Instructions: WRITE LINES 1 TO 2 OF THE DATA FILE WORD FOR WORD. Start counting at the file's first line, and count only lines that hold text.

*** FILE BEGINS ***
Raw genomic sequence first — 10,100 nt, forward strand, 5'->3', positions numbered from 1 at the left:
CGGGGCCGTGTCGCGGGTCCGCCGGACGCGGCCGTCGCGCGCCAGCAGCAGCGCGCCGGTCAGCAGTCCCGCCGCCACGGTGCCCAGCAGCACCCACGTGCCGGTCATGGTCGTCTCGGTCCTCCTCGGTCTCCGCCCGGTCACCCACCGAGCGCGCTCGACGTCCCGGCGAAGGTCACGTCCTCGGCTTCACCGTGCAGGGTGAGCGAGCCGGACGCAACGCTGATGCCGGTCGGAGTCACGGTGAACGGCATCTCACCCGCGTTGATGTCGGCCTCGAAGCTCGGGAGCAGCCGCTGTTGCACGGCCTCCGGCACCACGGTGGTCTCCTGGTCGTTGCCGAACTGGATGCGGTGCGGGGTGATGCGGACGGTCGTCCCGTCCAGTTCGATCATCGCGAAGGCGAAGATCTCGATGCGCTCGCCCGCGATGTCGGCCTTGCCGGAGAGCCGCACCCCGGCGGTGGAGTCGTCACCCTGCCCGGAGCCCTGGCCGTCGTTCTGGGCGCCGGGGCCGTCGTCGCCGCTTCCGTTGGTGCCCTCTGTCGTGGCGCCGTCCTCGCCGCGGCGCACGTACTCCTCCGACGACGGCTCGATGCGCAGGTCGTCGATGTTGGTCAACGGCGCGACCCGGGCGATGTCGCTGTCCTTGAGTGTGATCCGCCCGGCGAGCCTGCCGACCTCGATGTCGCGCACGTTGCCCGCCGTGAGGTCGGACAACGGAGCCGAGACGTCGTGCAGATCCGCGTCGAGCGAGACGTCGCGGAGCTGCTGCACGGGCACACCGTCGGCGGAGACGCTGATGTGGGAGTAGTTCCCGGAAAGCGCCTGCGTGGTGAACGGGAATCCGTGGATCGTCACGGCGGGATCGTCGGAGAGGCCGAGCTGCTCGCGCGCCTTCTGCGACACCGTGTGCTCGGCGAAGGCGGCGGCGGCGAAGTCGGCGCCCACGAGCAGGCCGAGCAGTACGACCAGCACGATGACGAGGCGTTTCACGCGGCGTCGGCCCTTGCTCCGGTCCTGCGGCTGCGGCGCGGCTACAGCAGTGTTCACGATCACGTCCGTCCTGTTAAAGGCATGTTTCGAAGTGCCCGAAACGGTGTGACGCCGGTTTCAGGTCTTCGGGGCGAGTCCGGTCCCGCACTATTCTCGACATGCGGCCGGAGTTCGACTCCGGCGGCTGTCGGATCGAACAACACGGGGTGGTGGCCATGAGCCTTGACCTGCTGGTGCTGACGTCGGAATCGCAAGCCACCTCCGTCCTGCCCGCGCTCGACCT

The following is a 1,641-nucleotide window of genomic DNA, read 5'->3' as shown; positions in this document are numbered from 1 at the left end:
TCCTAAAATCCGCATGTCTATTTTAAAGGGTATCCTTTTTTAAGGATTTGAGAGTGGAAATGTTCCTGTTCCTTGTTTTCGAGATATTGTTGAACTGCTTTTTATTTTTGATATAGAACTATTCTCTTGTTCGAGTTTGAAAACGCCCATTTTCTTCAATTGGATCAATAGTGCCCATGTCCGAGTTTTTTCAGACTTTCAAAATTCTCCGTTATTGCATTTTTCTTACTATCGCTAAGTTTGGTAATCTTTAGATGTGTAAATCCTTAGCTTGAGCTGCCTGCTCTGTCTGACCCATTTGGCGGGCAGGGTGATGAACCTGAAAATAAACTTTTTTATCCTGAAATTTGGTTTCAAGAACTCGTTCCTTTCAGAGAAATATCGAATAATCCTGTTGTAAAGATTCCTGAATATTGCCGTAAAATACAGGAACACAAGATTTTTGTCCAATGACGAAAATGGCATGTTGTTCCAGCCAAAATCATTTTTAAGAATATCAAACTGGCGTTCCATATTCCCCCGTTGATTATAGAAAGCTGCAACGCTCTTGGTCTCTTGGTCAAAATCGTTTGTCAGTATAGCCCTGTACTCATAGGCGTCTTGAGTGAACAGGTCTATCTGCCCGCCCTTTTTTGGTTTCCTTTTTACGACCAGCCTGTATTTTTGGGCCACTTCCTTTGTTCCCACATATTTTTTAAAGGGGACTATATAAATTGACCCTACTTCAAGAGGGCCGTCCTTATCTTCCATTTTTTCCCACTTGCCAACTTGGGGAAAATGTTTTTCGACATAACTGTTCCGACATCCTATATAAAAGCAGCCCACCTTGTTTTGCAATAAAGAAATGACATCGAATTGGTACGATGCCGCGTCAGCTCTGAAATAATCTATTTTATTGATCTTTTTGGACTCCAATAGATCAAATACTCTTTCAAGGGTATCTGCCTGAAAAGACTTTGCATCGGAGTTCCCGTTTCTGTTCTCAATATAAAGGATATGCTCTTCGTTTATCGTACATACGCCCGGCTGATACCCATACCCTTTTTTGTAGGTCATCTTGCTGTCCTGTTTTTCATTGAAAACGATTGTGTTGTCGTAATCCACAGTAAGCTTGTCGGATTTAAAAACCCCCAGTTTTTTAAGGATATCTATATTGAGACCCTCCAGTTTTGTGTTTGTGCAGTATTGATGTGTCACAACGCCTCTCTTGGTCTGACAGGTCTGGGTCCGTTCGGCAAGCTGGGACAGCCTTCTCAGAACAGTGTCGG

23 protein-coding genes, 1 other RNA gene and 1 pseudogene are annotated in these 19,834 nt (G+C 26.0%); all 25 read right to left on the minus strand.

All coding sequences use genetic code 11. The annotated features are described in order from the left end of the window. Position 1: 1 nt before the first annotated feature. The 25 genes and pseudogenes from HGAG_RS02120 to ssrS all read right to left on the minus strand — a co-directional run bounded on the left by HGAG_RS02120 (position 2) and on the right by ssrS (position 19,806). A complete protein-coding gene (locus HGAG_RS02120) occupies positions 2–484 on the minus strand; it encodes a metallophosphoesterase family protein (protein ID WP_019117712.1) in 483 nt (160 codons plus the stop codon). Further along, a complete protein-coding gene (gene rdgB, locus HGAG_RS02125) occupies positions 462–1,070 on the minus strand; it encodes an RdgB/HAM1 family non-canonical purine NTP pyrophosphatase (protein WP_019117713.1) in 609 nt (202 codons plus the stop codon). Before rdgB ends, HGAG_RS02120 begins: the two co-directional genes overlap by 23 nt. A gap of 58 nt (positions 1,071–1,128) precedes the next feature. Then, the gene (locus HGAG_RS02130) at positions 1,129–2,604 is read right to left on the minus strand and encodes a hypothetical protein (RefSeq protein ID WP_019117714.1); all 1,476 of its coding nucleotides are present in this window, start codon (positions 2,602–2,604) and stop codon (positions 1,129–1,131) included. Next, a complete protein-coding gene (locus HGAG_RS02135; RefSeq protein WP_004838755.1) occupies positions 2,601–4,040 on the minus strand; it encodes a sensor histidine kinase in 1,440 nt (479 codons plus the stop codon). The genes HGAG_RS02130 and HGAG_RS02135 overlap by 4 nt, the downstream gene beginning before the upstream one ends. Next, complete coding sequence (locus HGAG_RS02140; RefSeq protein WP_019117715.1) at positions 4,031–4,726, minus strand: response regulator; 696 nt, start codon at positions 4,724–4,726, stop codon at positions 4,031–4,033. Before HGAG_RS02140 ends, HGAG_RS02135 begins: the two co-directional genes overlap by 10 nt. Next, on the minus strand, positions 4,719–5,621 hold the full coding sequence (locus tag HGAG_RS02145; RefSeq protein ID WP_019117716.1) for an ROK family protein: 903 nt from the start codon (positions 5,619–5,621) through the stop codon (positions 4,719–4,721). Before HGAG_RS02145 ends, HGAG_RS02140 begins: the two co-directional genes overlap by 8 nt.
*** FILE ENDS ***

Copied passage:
Raw genomic sequence first — 10,100 nt, forward strand, 5'->3', positions numbered from 1 at the left:
CGGGGCCGTGTCGCGGGTCCGCCGGACGCGGCCGTCGCGCGCCAGCAGCAGCGCGCCGGTCAGCAGTCCCGCCGCCACGGTGCCCAGCAGCACCCACGTGCCGGTCATGGTCGTCTCGGTCCTCCTCGGTCTCCGCCCGGTCACCCACCGAGCGCGCTCGACGTCCCGGCGAAGGTCACGTCCTCGGCTTCACCGTGCAGGGTGAGCGAGCCGGACGCAACGCTGATGCCGGTCGGAGTCACGGTGAACGGCATCTCACCCGCGTTGATGTCGGCCTCGAAGCTCGGGAGCAGCCGCTGTTGCACGGCCTCCGGCACCACGGTGGTCTCCTGGTCGTTGCCGAACTGGATGCGGTGCGGGGTGATGCGGACGGTCGTCCCGTCCAGTTCGATCATCGCGAAGGCGAAGATCTCGATGCGCTCGCCCGCGATGTCGGCCTTGCCGGAGAGCCGCACCCCGGCGGTGGAGTCGTCACCCTGCCCGGAGCCCTGGCCGTCGTTCTGGGCGCCGGGGCCGTCGTCGCCGCTTCCGTTGGTGCCCTCTGTCGTGGCGCCGTCCTCGCCGCGGCGCACGTACTCCTCCGACGACGGCTCGATGCGCAGGTCGTCGATGTTGGTCAACGGCGCGACCCGGGCGATGTCGCTGTCCTTGAGTGTGATCCGCCCGGCGAGCCTGCCGACCTCGATGTCGCGCACGTTGCCCGCCGTGAGGTCGGACAACGGAGCCGAGACGTCGTGCAGATCCGCGTCGAGCGAGACGTCGCGGAGCTGCTGCACGGGCACACCGTCGGCGGAGACGCTGATGTGGGAGTAGTTCCCGGAAAGCGCCTGCGTGGTGAACGGGAATCCGTGGATCGTCACGGCGGGATCGTCGGAGAGGCCGAGCTGCTCGCGCGCCTTCTGCGACACCGTGTGCTCGGCGAAGGCGGCGGCGGCGAAGTCGGCGCCCACGAGCAGGCCGAGCAGTACGACCAGCACGATGACGAGGCGTTTCACGCGGCGTCGGCCCTTGCTCCGGTCCTGCGGCTGCGGCGCGGCTACAGCAGTGTTCACGATCACGTCCGTCCTGTTAAAGGCATGTTTCGAAGTGCCCGAAACGGTGTGACGCCGGTTTCAGGTCTTCGGGGCGAGTCCGGTCCCGCACTATTCTCGACATGCGGCCGGAGTTCGACTCCGGCGGCTGTCGGATCGAACAACACGGGGTGGTGGCCATGAGCCTTGACCTGCTGGTGCTGACGTCGGAATCGCAAGCCACCTCCGTCCTGCCCGCGCTCGACCT